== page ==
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On this Page: What is RSI of the hand? Who is at risk? Some Numbers What causes RSI? What causes CTS?


What is Repetitive Strain Injury (RSI) of the Hand?

RSI is a general term for disorders that occur from prolonged, repetitious use of the hands which results in pain, burning, swelling, tingling, numbness, loss of dexterity and weakness. Other synonyms for RSI include: Cumulative Trauma Disorder (CTD), Occupational Overuse Syndrome (OOS) and Repetitive Motion Syndrome (RMS). The more specific disorders are Carpal Tunnel Syndrome (CTS), Tendonitis, Tenosynovitis and a host of others. Of course CTS is the most common malady brought on by repetitive hand motion.

Who is at Risk?

Those at risk include: computer users, assembly-line workers, stock clerks, warehouse workers, drivers, transcriptionists, garment workers, athletes, meat and poultry processors, painters, writers, gardeners, golfers, carpenters, bank tellers, data entry clerks, accountants, bricklayers, secretaries, construction workers, CAD and graphic designers, programmers, silkscreeners, artists, needlepoint hobbyists, draftsmen, gardeners, crafts enthusiasts, sportsmen, musicians, knitters, crocheters, checkout clerks and anyone else who uses their hands continually or forcefully. In addition, pregnant women and certain other conditions, have a higher risk due to fluid retention.

Some Quick Numbers

By some estimates, about 27 million people have visited a medical professional for RSI of the hand and, perhaps, another 40 million have experienced symptoms but did not seek professional help. According to the Bureau of Labor Statistics, RSI's of all types account for 60% of all reported occupational illnesses. The estimated direct cost to businesses was over $25 billion in 1993 just in the U.S. The National Center for Health Statistics reported that 849,000 new problem visits were made to physicians in office-based practices in 1994 due to CTS and carpal tunnel release operations are the second most common work related surgical procedure in the U.S. OSHA shows CTS as having the highest median days away from work, greater than fractures or even amputations. A CTDNews survey revealed that CTS is the costliest Cumulative Trauma Disorder, with back injuries second. However, after factoring in not only lost days and medical expenses (which alone can reach $29,000) but also temporary help and overall lost productivity, the overall cost could reach a whopping $60,000+ per incident. Finally, the National Institute of Occupational Safety and Health (NIOSH) has predicted that 50% of the work force will suffer from RSIs (of all kinds) by the year 2000.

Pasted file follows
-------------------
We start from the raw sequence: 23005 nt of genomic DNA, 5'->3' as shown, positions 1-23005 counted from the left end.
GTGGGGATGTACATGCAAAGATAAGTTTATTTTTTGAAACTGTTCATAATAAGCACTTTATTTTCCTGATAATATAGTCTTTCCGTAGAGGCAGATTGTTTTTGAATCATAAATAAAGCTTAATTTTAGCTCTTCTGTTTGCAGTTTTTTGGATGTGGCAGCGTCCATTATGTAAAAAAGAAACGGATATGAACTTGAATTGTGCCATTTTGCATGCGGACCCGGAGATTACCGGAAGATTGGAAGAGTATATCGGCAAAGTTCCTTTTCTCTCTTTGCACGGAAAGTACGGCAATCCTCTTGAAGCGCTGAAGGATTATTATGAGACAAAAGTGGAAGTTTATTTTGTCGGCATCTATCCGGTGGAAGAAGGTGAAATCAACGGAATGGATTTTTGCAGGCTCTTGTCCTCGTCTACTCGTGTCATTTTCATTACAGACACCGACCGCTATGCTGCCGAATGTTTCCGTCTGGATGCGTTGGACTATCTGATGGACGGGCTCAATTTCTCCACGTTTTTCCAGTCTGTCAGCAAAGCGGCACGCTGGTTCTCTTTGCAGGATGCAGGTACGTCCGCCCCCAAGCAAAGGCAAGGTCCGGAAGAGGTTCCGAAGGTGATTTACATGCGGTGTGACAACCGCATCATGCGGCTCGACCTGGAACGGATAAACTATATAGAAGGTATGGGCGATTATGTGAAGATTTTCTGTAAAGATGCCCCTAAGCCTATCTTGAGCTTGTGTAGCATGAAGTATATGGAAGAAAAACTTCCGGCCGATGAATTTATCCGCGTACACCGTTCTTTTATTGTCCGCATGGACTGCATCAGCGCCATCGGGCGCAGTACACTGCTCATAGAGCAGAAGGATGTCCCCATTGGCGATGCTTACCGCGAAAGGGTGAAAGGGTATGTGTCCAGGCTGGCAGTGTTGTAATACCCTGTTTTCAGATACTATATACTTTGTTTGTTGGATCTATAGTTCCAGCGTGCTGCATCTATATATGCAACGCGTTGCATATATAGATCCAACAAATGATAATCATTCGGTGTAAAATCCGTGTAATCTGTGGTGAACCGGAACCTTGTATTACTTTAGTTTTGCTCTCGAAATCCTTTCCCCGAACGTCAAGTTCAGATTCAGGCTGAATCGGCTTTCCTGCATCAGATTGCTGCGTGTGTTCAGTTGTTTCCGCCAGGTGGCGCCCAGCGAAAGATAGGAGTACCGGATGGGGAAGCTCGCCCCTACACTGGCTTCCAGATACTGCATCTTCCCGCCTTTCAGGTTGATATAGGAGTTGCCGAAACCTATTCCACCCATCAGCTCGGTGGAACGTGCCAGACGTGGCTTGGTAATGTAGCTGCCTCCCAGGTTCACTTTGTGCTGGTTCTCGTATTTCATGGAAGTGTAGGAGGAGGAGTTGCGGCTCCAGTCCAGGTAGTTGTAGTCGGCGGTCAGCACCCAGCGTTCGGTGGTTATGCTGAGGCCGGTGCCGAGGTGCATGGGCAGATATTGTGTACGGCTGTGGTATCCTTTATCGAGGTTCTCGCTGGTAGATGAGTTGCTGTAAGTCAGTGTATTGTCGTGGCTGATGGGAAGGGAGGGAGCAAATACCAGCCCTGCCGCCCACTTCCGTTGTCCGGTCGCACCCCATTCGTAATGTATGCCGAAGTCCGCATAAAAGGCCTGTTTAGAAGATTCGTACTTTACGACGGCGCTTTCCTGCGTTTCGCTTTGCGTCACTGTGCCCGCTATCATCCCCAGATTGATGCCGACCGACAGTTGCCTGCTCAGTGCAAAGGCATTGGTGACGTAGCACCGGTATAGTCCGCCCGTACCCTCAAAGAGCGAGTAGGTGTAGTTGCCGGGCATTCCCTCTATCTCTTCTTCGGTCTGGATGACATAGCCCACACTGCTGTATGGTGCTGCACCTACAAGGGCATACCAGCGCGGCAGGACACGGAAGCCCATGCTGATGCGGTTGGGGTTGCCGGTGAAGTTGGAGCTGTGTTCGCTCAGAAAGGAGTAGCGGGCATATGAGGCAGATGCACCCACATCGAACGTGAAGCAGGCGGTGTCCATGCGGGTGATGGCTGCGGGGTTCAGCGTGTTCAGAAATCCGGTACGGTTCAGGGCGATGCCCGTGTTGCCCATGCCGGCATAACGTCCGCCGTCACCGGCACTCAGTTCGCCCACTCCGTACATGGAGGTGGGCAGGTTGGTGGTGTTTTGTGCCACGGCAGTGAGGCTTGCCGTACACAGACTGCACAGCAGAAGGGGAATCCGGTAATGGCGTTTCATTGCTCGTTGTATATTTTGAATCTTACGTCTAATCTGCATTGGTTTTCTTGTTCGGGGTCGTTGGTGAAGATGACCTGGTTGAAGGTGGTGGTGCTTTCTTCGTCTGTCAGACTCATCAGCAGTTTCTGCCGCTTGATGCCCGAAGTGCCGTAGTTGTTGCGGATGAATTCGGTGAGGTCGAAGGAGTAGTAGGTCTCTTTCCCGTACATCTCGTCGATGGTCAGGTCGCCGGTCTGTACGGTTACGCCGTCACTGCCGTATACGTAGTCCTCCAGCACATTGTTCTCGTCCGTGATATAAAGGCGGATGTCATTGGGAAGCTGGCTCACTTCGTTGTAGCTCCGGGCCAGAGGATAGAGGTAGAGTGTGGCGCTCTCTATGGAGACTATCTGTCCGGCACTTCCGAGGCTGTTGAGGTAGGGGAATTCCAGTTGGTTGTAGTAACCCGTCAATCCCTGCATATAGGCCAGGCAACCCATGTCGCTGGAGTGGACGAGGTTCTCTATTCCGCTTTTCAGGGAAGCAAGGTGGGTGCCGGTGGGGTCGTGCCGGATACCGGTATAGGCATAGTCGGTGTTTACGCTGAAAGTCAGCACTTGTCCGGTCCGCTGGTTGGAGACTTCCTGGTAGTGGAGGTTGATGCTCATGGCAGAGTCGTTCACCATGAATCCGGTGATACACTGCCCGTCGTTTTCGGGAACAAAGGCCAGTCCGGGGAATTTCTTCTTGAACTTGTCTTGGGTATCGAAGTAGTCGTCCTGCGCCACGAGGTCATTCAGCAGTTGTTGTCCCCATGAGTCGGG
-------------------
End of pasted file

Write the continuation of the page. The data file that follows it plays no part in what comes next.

Although surgery is a common treatment when CTS symptoms become unbearable, it is often not a cure, especially if the patient returns to the type of work that brought it on in the first place. One study showed 57% of patients reported a return of some symptoms. In addition, it has been estimated that only 23% of CTS patients were able to return to their previous jobs after surgery and perhaps a third of CTS patients will require unlimited medical treatment. Prevention, in this case, is the best medicine. Remember, poor ergonomics and posture contribute to RSI as well.

What causes RSI of the hand? (a brief explanation)

According to the Occupational Safety And Health Service of New Zealand, restricted blood flow is often the culprit. Lack of blood to the muscles, tendons and nerves can cause or aggravate a host of conditions, even, perhaps, arthritis. When you tense a muscle to just 50% of its ability, the blood flowing through the capillaries in the muscle can be completely shut off. (Tensed muscle fibers pressure the capillaries thereby restricting the blood flow.) As the muscle is continually tensed and no fresh blood is supplied, it switches from aerobic (with oxygen) to anaerobic (without oxygen) metabolism. This produces by-products such as lactic acid which can build up and cause cell damage and pain. Subsequently, the neighboring muscles work harder to help carry the load, but because they are not designed to do the job as efficiently, those muscles fatigue (anaerobic) even faster. Muscle tension, therefore, restricts blood flow and restricted blood flow causes more tension in other muscles. If the muscles are not allowed to relax, cellular degeneration can rapidly increase as a vicious cycle takes hold. The tensed muscles also pressure surrounding nerves which causes tingling, numbness, and more subsequent injury. In addition, the lack of blood increases the likelihood of degeneration and inflammation throughout the system and, of course, retards healing. And though the cycle may stop when you rest your hands, by the time you feel any symptoms, the damage has already started. Consequently, it will take less stress to bring on symptoms in the future.